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Councillor making case for LRT extension in west end

The city can get to work on funding and preliminary designs for the project, now that an environmental assessment is done.
2018-03-03 Light rail construction LRT1 MV
The construction site for one of the many light rail transit stops to come in Ottawa, March 3, 2018. (Photo/ Mike Vlasveld)

Kanata-North Councillor Marianne Wilkinson would like to see the city start to put money away for a future light rail transit expansion through her ward, Kanata South and part of Stittsville.

The city included an area, which stretches from Moodie Drive through Kanata, in a recent environmental assessment.

Wilkinson told The Rick Gibbons Show on 1310 NEWS, phase one of the extension would likely run to Terry Fox Drive and could cost about $900-million. The city will need to fund a third of that.

The overall project is estimated at $1.85-billion, but the councillor believes it's crucial to get LRT out to Kanata, because nowadays the traffic on the Queensway is backed up before it even gets to the suburb. 

"Employment in the business park has been growing by leaps and bounds, and it's a really important part of the economy of Ottawa -- all those jobs that we have here." Wilkinson said the train would be full in both directions, "We would like to get more of the people coming to work here to use transit because the cars are getting completely blocked up now [on Hwy 417]."

She added that the Kanata North Business Park is producing a lot of tax revenue, and she would like to see some of that money used to service the area.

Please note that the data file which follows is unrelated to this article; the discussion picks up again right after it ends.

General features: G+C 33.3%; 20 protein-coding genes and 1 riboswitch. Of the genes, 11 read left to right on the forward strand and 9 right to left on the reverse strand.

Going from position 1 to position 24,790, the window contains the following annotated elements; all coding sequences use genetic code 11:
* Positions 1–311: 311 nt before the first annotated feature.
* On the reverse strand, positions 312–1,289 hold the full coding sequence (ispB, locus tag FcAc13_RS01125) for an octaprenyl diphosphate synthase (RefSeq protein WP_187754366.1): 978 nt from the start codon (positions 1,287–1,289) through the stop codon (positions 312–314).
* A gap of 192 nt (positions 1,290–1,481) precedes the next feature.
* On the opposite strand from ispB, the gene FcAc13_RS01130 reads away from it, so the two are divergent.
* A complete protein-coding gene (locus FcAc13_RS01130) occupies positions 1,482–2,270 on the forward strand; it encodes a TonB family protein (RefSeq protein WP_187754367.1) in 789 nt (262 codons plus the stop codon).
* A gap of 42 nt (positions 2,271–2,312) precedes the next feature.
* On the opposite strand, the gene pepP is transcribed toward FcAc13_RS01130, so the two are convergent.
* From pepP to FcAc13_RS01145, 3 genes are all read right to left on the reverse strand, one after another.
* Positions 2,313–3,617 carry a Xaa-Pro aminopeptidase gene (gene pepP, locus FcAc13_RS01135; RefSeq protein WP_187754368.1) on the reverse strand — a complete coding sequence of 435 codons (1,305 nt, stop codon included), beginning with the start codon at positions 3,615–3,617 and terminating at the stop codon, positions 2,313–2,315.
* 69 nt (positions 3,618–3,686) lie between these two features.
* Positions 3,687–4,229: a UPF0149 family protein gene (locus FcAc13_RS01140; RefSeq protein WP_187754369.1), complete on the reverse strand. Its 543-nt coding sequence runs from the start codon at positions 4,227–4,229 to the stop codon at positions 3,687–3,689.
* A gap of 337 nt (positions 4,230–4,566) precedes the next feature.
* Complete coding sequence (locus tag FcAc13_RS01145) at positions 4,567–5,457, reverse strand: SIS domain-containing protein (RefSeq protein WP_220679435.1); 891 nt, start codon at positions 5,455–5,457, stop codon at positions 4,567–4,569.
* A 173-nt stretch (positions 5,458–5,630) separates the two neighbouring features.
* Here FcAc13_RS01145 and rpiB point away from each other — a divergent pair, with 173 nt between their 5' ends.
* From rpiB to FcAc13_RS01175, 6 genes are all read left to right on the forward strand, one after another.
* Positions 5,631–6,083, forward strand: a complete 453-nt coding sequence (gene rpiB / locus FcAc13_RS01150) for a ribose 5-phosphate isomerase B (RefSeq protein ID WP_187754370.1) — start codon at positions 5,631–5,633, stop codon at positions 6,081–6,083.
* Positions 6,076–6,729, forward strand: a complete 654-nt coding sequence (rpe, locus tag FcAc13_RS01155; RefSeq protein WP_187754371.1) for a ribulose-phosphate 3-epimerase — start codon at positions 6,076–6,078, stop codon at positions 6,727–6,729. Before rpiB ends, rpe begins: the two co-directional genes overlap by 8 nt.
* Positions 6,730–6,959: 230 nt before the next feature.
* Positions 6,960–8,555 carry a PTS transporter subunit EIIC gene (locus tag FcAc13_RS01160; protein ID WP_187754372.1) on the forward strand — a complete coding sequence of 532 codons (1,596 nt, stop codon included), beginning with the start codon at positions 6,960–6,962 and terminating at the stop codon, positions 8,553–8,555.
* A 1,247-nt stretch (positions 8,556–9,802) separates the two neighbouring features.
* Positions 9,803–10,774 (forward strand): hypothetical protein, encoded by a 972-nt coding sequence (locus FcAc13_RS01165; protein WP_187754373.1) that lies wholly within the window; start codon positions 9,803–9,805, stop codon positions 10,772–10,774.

Wilkinson said the west and south ends are the fastest growing areas of the city and thinks the municipality has to start thinking about how it can handle the traffic and the movement of people in those communities. 

"We can't build [the LRT extension] until it comes out to Moodie Drive anyway, but if we can work on [this project] over the next two or three years, and have the funding in place so when that happens, we are all set to go in the next phase," she said.

The next key, according to the Kanata-North representative, is funding preliminary designs so that the city has an idea of where to put the tracks when the funding comes in. That, as well as keeping their collective fingers crossed that a provincial plan, which currently allows for transit funding over the next decade, still exists beyond June's Ontario election.

Listen to the full conversation with Kanata-North Councillor Marianne Wilkinson:


Mike Vlasveld

About the Author: Mike Vlasveld

Mike Vlasveld, Digital Editor, CityNews Ottawa & the Valley
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